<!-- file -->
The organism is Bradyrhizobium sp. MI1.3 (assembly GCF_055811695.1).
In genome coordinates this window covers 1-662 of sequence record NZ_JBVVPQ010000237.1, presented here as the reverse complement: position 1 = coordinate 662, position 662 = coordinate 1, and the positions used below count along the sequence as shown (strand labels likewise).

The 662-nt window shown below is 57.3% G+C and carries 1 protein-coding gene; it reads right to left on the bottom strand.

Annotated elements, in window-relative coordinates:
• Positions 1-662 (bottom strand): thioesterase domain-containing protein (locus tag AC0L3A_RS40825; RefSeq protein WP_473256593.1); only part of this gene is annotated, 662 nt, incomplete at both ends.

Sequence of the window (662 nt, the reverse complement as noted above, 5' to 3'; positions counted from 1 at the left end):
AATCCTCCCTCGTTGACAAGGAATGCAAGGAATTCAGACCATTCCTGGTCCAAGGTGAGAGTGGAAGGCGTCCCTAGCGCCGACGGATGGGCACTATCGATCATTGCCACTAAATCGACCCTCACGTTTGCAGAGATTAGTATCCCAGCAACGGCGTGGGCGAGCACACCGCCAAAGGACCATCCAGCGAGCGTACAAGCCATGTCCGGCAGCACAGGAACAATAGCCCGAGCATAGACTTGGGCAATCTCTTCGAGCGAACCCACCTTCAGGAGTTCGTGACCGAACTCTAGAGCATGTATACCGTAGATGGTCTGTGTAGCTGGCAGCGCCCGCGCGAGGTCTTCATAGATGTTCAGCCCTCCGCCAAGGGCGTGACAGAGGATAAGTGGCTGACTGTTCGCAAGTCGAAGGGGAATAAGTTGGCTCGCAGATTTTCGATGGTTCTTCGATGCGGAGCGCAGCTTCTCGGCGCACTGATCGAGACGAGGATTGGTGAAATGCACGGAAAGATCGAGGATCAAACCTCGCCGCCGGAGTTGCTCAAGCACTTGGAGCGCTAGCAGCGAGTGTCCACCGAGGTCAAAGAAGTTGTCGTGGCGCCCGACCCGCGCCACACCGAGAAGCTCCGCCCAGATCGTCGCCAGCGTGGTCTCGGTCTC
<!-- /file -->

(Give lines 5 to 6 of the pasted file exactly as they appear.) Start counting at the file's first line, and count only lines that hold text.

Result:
• Positions 1-662 (bottom strand): thioesterase domain-containing protein (locus tag AC0L3A_RS40825; RefSeq protein WP_473256593.1); only part of this gene is annotated, 662 nt, incomplete at both ends.

Sequence of the window (662 nt, the reverse complement as noted above, 5' to 3'; positions counted from 1 at the left end):